Thursday, 1 December 2005
First Amendment analysis of Berkeley evolution web site
A lawsuit filed by Jeanne and Larry Caldwell against the operators of an educational web site about evolution (called "Understanding Evolution"), hosted by the University of California at Berkeley, has received international attention. Apparently, they claim that the use of public funds (a National Science Foundation grant) to write and publish documents that promote belief in evolution (which the Caldwells appear to believe contradicts their religion) violates the establishment clause of the First Amendment.[FN1] This is my "quick and dirty" First Amendment analysis.[FN2]
In general, the Berkeley site seems, to me, to be on solid ground, although the First Amendment establishment caselaw sometimes requires a very narrow focus on the particular statements at issue, as opposed to on the web site in general. From what I gather from news reports, only one element (or a small number of elements) of the site appears to be under attack. I think that element will survive First Amendment scrutiny, although, personally, I think it was a bonehead thing to publish in the first place. The statements being attacked are pretty foolish.
Some news articles report that the suit seeks to force the site operators not to "mention" religion. I doubt those reports are accurate, since a prohibition on "mentioning" religion would clearly be too broad. The courts have upheld or favorably discussed many government mentionings of or references to (1) religion generally, (2) particular religions, and (3) religious doctrines. For example: "In God We Trust" printed on money, presidential proclamations declaring a national day of prayer and thanksgiving, public offices closing on "Christmas Day," prohibitions on selling alcohol on Sundays, and the recitation of a prayer at the beginning of each session of Congress and of the Supreme Court.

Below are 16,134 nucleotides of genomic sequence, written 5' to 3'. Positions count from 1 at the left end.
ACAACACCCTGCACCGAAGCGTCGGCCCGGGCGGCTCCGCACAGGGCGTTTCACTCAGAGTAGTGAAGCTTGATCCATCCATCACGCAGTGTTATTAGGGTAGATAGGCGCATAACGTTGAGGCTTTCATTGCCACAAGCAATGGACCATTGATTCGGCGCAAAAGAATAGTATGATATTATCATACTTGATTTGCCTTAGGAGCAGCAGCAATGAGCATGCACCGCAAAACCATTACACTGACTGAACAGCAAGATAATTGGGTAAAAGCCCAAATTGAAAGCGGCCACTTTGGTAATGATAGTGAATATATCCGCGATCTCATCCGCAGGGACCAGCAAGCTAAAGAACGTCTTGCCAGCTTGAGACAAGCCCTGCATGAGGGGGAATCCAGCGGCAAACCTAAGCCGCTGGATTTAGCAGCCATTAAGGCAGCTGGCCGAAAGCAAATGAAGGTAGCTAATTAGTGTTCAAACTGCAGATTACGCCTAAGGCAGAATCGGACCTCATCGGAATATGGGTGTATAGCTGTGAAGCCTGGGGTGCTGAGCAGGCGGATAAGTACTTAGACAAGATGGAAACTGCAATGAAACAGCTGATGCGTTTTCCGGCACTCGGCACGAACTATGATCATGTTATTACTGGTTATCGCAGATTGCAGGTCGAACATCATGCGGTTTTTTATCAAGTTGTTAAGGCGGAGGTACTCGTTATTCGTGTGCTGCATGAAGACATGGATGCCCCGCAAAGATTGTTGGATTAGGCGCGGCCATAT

The First Amendment analysis most often used by federal courts is the "Lemon test," named for the Supreme Court decision in Lemon v. Kurtzman, 403 U.S. 602 (1971). The original Lemon test had three prongs: (1) whether the state action (or law) has a religious purpose, (2) whether the state action has the primary effect of advancing or inhibiting religion, and (3) whether the state action excessively entangles the government and religion. In more recent cases, the last two prongs have been merged (or at least brought close together), so today there are really two prongs: a "purpose" prong and an "effects" prong. The prongs were further muddied in the late 1990s when one of the Justices wrote in Agostini v. Felton that excessive entanglement is one factor to consider in determining whether a state action's primary effect is religious (the other two factors being government indoctrination and defining the recipients of government aid based on religious criteria).